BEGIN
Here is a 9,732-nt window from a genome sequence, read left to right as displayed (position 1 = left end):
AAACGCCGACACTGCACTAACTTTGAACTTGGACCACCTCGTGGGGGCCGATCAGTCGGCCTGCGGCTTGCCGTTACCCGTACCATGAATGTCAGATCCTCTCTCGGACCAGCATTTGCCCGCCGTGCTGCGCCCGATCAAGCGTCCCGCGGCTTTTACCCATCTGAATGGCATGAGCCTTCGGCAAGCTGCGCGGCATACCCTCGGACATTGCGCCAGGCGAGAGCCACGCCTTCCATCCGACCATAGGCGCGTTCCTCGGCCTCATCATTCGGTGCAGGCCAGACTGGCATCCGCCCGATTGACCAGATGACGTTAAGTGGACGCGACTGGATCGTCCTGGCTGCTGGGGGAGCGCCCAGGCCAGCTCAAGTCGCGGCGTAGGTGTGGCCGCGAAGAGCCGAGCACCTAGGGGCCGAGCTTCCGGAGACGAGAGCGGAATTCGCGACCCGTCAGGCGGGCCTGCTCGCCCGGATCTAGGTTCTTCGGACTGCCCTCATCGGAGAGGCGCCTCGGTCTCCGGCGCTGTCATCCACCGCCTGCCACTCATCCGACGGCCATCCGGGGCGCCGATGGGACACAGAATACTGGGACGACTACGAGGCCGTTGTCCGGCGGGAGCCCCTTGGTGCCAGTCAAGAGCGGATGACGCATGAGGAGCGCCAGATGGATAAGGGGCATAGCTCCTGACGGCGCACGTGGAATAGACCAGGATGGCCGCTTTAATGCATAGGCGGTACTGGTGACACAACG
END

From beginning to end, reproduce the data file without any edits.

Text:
Here is a 9,732-nt window from a genome sequence, read left to right as displayed (position 1 = left end):
AAACGCCGACACTGCACTAACTTTGAACTTGGACCACCTCGTGGGGGCCGATCAGTCGGCCTGCGGCTTGCCGTTACCCGTACCATGAATGTCAGATCCTCTCTCGGACCAGCATTTGCCCGCCGTGCTGCGCCCGATCAAGCGTCCCGCGGCTTTTACCCATCTGAATGGCATGAGCCTTCGGCAAGCTGCGCGGCATACCCTCGGACATTGCGCCAGGCGAGAGCCACGCCTTCCATCCGACCATAGGCGCGTTCCTCGGCCTCATCATTCGGTGCAGGCCAGACTGGCATCCGCCCGATTGACCAGATGACGTTAAGTGGACGCGACTGGATCGTCCTGGCTGCTGGGGGAGCGCCCAGGCCAGCTCAAGTCGCGGCGTAGGTGTGGCCGCGAAGAGCCGAGCACCTAGGGGCCGAGCTTCCGGAGACGAGAGCGGAATTCGCGACCCGTCAGGCGGGCCTGCTCGCCCGGATCTAGGTTCTTCGGACTGCCCTCATCGGAGAGGCGCCTCGGTCTCCGGCGCTGTCATCCACCGCCTGCCACTCATCCGACGGCCATCCGGGGCGCCGATGGGACACAGAATACTGGGACGACTACGAGGCCGTTGTCCGGCGGGAGCCCCTTGGTGCCAGTCAAGAGCGGATGACGCATGAGGAGCGCCAGATGGATAAGGGGCATAGCTCCTGACGGCGCACGTGGAATAGACCAGGATGGCCGCTTTAATGCATAGGCGGTACTGGTGACACAACG